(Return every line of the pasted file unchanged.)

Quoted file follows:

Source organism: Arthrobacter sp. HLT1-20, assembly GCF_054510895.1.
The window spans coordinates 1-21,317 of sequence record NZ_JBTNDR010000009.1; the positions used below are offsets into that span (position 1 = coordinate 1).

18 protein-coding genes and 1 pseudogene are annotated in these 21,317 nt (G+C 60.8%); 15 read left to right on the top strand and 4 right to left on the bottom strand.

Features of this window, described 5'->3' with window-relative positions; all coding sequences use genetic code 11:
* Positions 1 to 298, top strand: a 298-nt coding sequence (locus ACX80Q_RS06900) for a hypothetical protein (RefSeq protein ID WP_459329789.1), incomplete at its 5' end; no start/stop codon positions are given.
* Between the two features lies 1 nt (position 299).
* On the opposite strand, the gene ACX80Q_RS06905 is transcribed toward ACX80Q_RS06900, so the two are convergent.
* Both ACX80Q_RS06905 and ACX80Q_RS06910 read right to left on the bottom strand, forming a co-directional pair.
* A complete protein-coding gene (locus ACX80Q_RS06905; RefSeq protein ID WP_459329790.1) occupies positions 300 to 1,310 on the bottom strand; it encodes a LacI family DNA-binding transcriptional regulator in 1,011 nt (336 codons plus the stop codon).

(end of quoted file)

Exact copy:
Source organism: Arthrobacter sp. HLT1-20, assembly GCF_054510895.1.
The window spans coordinates 1-21,317 of sequence record NZ_JBTNDR010000009.1; the positions used below are offsets into that span (position 1 = coordinate 1).

18 protein-coding genes and 1 pseudogene are annotated in these 21,317 nt (G+C 60.8%); 15 read left to right on the top strand and 4 right to left on the bottom strand.

Features of this window, described 5'->3' with window-relative positions; all coding sequences use genetic code 11:
* Positions 1 to 298, top strand: a 298-nt coding sequence (locus ACX80Q_RS06900) for a hypothetical protein (RefSeq protein ID WP_459329789.1), incomplete at its 5' end; no start/stop codon positions are given.
* Between the two features lies 1 nt (position 299).
* On the opposite strand, the gene ACX80Q_RS06905 is transcribed toward ACX80Q_RS06900, so the two are convergent.
* Both ACX80Q_RS06905 and ACX80Q_RS06910 read right to left on the bottom strand, forming a co-directional pair.
* A complete protein-coding gene (locus ACX80Q_RS06905; RefSeq protein ID WP_459329790.1) occupies positions 300 to 1,310 on the bottom strand; it encodes a LacI family DNA-binding transcriptional regulator in 1,011 nt (336 codons plus the stop codon).